Florida law provides that all parents have a financial duty to support their children.  This duty becomes very important in disputes between unmarried couples or parents going through a divorce.  It is from this public policy that the concept of child support arises. While most people have heard the phrase, very few understand the true reason why it is Ordered by a Court, how it is calculated, or even what it is supposed to cover.

It is important to first understand that the right to receive financial support does not belong to a parent but the child as it is the child who has the right to be financially supported.  It is also important to understand that child support does not cover anything specific. This means that the party that receives support on behalf of the child is not therefore required to pay for everything related to that child.  Instead, child support is required to be paid so that the receiving parent has the ability to provide the basic needs of the child based on the combined income of the parties.

How is it calculated?  The short answer is that the Florida Legislature has provided a formula found in Florida Statute Chapter 61.13.  Certain numbers that are specific to the parties are plugged into the formula and each party’s financial duty to provide support to the child is then calculated.  The party that is required to pay will then be required to pay their respective share to the receiving party. While there are many numbers that are plugged into the formula, the two most important ones are 1) the parties’ respective monthly incomes; and 2) the number of overnights each party spends with the child. It is therefore easy to see that these two of the most contested issues in Paternity and Divorce cases.  It sounds easy, but figuring (or confirming) a party’s monthly income can be very difficult. Most people are no longer straight salary employees. Even if they are, is support calculated on gross pay or net? Does contributing to an employer held retirement account reduce your monthly income? An experienced Family Law Attorney can help navigate through these concerns.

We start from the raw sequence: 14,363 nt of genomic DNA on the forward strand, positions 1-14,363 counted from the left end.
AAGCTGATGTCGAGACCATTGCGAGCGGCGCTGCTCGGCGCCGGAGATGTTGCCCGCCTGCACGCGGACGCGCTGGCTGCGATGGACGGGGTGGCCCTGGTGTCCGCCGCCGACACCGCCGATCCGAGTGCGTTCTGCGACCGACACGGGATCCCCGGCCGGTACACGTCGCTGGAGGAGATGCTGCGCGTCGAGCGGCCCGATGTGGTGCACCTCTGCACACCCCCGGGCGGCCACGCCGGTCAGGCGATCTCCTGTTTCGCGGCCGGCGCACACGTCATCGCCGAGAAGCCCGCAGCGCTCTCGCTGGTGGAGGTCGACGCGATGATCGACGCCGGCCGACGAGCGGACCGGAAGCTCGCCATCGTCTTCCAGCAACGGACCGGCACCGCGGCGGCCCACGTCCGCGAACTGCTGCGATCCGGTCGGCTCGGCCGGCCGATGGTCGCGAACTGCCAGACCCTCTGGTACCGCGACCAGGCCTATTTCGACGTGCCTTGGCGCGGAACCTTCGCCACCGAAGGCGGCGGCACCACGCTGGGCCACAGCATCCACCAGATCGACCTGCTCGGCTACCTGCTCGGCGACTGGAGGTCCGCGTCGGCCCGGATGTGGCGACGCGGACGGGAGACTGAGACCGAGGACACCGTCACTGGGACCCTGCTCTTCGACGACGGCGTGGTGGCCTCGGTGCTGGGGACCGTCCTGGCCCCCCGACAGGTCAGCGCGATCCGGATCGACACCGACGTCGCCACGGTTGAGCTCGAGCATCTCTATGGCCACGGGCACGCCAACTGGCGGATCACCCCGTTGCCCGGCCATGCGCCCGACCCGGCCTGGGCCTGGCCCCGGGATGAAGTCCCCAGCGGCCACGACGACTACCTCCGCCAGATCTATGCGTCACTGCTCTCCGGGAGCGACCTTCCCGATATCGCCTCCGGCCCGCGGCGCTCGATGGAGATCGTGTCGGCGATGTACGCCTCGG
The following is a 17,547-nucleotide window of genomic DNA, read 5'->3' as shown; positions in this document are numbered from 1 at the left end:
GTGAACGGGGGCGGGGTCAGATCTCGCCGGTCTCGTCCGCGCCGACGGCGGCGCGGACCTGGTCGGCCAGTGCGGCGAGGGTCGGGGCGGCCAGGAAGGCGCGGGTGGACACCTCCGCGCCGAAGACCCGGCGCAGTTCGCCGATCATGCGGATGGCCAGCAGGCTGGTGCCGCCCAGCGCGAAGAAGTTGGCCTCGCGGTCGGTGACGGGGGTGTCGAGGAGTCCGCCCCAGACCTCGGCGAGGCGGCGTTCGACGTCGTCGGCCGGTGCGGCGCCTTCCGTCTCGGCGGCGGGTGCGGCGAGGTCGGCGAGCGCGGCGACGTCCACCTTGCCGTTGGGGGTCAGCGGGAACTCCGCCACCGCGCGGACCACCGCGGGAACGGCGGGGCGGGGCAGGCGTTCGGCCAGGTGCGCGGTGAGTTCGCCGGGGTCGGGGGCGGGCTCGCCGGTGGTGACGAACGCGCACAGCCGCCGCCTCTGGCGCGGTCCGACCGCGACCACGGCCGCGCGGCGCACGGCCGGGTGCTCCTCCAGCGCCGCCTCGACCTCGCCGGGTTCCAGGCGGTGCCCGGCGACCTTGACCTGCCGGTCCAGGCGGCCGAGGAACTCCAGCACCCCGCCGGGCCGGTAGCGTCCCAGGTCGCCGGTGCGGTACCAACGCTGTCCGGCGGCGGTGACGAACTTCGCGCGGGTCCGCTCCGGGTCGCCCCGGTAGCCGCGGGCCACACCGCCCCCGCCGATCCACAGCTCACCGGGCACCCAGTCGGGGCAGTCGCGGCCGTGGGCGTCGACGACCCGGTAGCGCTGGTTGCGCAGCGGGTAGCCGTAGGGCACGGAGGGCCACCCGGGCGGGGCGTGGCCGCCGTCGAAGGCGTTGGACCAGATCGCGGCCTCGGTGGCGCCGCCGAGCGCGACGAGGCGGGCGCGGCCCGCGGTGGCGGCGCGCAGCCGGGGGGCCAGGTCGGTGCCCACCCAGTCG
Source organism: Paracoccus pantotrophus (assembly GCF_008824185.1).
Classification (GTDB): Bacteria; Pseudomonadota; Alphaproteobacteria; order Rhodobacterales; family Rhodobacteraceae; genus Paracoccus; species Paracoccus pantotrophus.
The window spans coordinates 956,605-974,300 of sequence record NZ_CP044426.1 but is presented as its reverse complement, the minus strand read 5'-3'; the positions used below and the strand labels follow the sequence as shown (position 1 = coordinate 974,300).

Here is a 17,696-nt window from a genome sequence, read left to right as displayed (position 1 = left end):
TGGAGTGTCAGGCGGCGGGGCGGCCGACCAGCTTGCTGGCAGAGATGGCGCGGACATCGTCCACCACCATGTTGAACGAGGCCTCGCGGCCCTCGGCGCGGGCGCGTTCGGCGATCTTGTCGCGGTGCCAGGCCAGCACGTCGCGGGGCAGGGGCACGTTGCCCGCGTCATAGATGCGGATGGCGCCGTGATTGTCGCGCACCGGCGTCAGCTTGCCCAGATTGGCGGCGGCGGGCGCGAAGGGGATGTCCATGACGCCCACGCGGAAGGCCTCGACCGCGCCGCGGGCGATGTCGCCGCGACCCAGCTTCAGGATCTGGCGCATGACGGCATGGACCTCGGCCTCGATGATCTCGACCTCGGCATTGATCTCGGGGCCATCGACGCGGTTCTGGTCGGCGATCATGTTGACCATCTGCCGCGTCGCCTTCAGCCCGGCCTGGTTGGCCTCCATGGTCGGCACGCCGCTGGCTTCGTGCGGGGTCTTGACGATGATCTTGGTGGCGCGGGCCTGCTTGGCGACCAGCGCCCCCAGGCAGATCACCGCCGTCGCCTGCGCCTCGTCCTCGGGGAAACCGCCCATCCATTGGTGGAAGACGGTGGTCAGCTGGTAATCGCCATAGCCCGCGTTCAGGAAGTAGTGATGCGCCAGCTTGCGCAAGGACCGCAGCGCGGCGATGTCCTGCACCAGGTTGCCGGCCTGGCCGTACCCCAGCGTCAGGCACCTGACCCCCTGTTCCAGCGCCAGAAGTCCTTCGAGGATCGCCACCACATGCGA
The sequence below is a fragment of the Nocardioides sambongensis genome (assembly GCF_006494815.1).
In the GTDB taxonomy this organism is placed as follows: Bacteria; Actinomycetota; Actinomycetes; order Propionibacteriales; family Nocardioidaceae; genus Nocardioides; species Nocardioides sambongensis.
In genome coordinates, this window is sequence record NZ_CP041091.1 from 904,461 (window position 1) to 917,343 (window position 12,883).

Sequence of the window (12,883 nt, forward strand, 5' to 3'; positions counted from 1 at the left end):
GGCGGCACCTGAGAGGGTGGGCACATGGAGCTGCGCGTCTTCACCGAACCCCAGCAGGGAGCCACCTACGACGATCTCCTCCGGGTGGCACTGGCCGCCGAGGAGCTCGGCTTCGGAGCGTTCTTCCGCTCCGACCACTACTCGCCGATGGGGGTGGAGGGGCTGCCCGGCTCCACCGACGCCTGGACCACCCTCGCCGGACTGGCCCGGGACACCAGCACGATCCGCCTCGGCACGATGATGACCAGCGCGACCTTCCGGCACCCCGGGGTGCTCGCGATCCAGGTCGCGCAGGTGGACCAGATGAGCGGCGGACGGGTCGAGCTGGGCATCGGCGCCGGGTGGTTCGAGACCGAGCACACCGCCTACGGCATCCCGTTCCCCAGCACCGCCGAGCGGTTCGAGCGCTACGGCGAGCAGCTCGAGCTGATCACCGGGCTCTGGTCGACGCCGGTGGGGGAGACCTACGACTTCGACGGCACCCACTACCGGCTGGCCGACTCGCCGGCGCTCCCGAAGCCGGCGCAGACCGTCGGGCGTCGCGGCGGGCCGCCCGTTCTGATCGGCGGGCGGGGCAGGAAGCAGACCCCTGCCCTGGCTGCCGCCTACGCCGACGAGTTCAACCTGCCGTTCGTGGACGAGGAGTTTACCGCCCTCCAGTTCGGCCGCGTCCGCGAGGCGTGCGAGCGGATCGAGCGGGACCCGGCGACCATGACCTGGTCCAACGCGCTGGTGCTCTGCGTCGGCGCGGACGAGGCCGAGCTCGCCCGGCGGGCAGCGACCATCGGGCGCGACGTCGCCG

If you are wondering what your support obligation may be or what you may receive in child support, it is always best to seek professional legal assistance to run through various scenarios.  Many of the “free” online calculators are not updated with the most recent tax information or do not have the ability to include all the other numbers that need to be imputed other than the main two addressed above.  Most importantly, however, it is far too easy to incorrectly calculate a party’s support obligation. Even a slight miscalculation could cost a party hundreds of dollars per month that would not have been necessary had the party sought legal assistance before Child Support was Ordered.  

Bragg Family Law

The Bragg Law Firm understands that typical court-based divorces can be high stress. Call (941) 893-1555 to discuss your options and request more information about whether the collaborative process is right for you and your family.

In Florida Adam Bragg represents clients from Manatee and Sarasota County: Anna Maria, Bradenton, Bradenton Beach, Holmes Beach, Palmetto, Longboat Key, Lakewood Ranch, Ellenton, Oneco, Parrish, Bayshore Gardens, Myakka City, Sarasota, North Port, Venice, Englewood, Nokomis, Osprey, Siesta Key, South Venice and Casey Key.